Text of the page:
Programs
Millennium Simplifies
The London-based hospitality brand has relaunched its program, with a focus on simplicity. “Millennium’s previous loyalty program used a tiered-membership approach like a traditional hotel brand such as Hilton or Marriott might employ. By switching to a single-tiered system, the brand hopes to cut down on complexity and increase engagement across its entire spectrum of travelers.” We’re seeing simplification and unification occurring in a lot of hospitality programs, and this is in keeping with that trend.
 
Customer Experience
Amazon Does Coachella
At this year’s Coachella festival, Amazon will have a storefront that offers onsite delivery. ““Our Amazon festival storefront is a one-stop shop for Coachella attendees. From functional items like sunscreen and hand sanitizer, to trendy accessories like instant-print cameras and aviator sunglasses, we’ve got festival-goers covered,” said Patrick Supanc, the brand’s Worldwide Director of Lockers and Pickup. Today’s brands need to meet customers where they are; this move takes that dictum to a new level. Also, no one has an excuse to get sunburnt this year.

7-Eleven Optimizes Digital Initiatives
Traditionally, convenience stores haven’t done much to engage customer digitally. 7-Eleven is making major efforts to do just that. “SMS text messaging is another way to reach and engage customers — and a popular one, as 75 percent of consumers indicate they would like to receive offer messages through this medium. SMS apps are also one of the most frequently used types of smartphone apps. As a result, companies can send personalized messages based on data in a medium they know customers are going to be in.”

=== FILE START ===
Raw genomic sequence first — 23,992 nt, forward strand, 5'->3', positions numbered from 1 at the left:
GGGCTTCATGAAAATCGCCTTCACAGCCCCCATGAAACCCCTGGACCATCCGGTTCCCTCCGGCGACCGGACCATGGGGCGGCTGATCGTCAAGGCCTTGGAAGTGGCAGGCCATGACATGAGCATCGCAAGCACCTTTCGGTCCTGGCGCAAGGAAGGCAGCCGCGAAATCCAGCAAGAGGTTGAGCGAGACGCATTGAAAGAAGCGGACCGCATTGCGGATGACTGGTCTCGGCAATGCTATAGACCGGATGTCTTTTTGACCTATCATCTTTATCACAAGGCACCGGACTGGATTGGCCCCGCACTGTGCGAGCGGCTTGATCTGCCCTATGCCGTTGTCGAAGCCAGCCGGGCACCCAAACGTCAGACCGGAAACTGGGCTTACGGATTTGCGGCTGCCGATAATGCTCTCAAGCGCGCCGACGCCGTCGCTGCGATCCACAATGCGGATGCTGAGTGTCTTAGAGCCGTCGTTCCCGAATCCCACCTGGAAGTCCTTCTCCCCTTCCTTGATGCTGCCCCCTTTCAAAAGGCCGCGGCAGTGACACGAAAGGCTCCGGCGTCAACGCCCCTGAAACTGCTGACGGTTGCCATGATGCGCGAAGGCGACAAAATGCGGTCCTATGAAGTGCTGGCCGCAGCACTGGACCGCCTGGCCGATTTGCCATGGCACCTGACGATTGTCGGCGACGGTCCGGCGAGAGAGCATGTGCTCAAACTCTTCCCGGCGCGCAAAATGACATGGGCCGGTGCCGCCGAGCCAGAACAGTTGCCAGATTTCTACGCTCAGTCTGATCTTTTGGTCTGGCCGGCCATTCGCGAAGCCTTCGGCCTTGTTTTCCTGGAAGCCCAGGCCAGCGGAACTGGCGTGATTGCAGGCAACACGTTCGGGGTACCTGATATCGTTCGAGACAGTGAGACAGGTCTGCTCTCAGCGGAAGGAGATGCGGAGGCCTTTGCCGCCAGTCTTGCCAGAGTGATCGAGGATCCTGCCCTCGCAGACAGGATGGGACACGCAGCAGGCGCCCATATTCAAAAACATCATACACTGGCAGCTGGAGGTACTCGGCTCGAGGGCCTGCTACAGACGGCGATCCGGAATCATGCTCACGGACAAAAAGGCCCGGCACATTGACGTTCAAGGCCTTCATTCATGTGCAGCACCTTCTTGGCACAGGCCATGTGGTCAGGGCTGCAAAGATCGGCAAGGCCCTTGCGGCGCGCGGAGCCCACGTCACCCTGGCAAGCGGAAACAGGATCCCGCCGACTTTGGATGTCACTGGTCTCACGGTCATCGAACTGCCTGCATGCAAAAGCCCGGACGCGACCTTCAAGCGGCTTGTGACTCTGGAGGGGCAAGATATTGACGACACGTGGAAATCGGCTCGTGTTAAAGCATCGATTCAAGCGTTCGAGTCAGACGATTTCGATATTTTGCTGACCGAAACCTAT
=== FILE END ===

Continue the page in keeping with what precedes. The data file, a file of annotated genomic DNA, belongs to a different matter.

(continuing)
Foot Locker Expands Identity
The retailer is attempting to become more than a shoe store—it’s becoming a youth cultural hub. It has opened its first “Power Stores,” which “These “feature not only local touches and locally-tailored exclusive products. They also aim to deliver on the retail buzzword of the day: experience.  Meant to be “a hub for local sneaker culture, art, music and sports,” in the company’s words, they have space to host traffic-driving community events including pop-up nail salons and Xbox gaming sessions.” Experience and purpose mean a lot to consumers these days, so this approach should bring growth to the brand.

Wayfair Enters the Material World
The once-exclusively-e-commerce retailer will open its first physical store in Natick, Massachusetts. “Wayfair CEO and co-founder Niraj Shah said a permanent location will allow the company to bring its website to life, and hopefully win more customers over with ‘knowledgeable support and expertise of our in-store design team’ that can’t be matched online.”
 

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